Check out the ultimate guide to 16 return-to-work programs in India for women
Photo by Juliane Liebermann on Unsplash
An appeal to all Indian parents and Indian origin parents living abroad.
There are careers other than Doctors and Engineers. If your child is interested in interior decorating, let them explore. If your child wants to be a journalist, let them explore. If your child wants to a dancer or singer guide them and show your support.
A creative mind is hard to come by. Don’t destroy that creativity by telling them that you won’t get paid good. Only if you are Doctor or an Engineer you can survive and there is nothing worse than that. Not all Doctors and Engineers live a lavish life. They might earn more but they might have issues they are dealing with mentally. Career and passion goes together. Please listen to your children and what they want to do.
An important lesson here is don’t fall a victim to peer pressure. Don’t listen to other parents criticism that you are not putting them in tons of after school activities and enrolling them in coaching classes while they are in elementary to prep for high school! Let them enjoy their childhood. Encourage what they like and focus on that skill or subject. Just because a friend’ s kid or a cousin’s kid is in Medical college or IT field, it is does not mean your kid needs to be one.
Every kid is unique and special. Please stop comparing your child with other kids. Please don’t bring down their confidence and self esteem. Also don’t be gender specific in choosing careers or extra curricular activities. Kids can do what they want to do. Don’t restrict them. Put your trust in them. Read books with them, take them out to Museums, explore art & nature, attend various classical events, go explore new cities, towns and let them learn by observing different people and learn more about the world.
Spread their wings and let them fly freely! Happy Parenting. Wishing you all the very best!
This post has published with none or minimal editorial intervention. Women's Web is an open platform that publishes a diversity of views, individual posts do not necessarily represent the platform's views and opinions at all times.
Stay updated with our Weekly Newsletter or Daily Summary - or both!
I huffed, puffed and panted up the hill, taking many rest breaks along the way. My calf muscles pained, my heart protested, and my breathing became heavy at one stage.
“Let’s turn back,” my husband remarked. We stood at the foot of Shravanbelagola – one of the most revered Jain pilgrimage centres. “We will not climb the hill,” he continued.
My husband and I were vacationing in Karnataka. It was the month of May, and even at the early hour of 8 am in the morning, the sun scorched our backs. After visiting Bangalore and Mysore, we had made a planned stop at this holy site in the Southern part of the state en route to Hosur. Even while planning our vacation, my husband was very excited at the prospect of visiting this place and the 18 m high statue of Lord Gometeshwara, considered one of the world’s tallest free-standing monolithic statues.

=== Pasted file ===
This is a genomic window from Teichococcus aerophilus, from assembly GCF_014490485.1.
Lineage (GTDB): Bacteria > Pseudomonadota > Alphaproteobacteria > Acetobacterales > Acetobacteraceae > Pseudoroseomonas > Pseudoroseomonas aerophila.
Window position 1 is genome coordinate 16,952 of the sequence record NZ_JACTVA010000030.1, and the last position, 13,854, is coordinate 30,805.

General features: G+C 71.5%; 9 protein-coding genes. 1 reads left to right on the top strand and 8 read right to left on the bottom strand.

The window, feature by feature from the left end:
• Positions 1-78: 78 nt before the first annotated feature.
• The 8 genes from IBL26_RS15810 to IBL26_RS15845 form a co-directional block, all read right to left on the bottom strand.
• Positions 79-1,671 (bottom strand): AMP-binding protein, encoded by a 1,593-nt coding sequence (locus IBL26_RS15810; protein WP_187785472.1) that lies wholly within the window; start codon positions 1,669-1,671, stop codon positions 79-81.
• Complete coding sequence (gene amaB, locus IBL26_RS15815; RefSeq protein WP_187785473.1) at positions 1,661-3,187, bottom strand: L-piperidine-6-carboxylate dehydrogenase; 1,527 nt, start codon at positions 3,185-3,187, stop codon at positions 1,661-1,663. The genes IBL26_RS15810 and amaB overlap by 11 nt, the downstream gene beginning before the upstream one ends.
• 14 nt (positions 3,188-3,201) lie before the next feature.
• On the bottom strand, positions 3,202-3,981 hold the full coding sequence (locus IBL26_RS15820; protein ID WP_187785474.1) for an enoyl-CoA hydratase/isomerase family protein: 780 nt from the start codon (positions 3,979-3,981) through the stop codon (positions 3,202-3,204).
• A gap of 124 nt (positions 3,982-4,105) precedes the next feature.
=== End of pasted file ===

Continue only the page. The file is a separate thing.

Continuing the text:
What we hadn’t bargained for was there would be 1001 granite steps that needed to be climbed to have a close-up view of this colossal magic three thousand feet above sea level on a hilltop. It would be an understatement to term it as an arduous climb.
Why is the Social Media trend of young mothers of boys captioning their parenting video “Dear future Daughter-in-Law, you are welcome” deeply problematic and disturbing to me as a young mother of a girl?
I have recently come across a trend on social media started by young mothers of boys who share videos where they teach their sons to be sensitive and understanding and also make them actively participate in household chores.
However, the problematic part of this trend is that such reels or videos are almost always captioned, “To my future daughter-in-law, you are welcome.” I know your intentions are positive, but I would like to point out how you are failing the very purpose you wanted to accomplish by captioning the videos like this.
I know you are hurt—perhaps by a domestic household that lacks empathy, by a partner who either is emotionally unavailable, is a man-child adding to your burden of parenting instead of sharing it, or who is simply backed by overprotective and abusive in-laws who do not understand the tiring journey of a working woman left without any rest as doing the household chores timely is her responsibility only.
Please enter your email address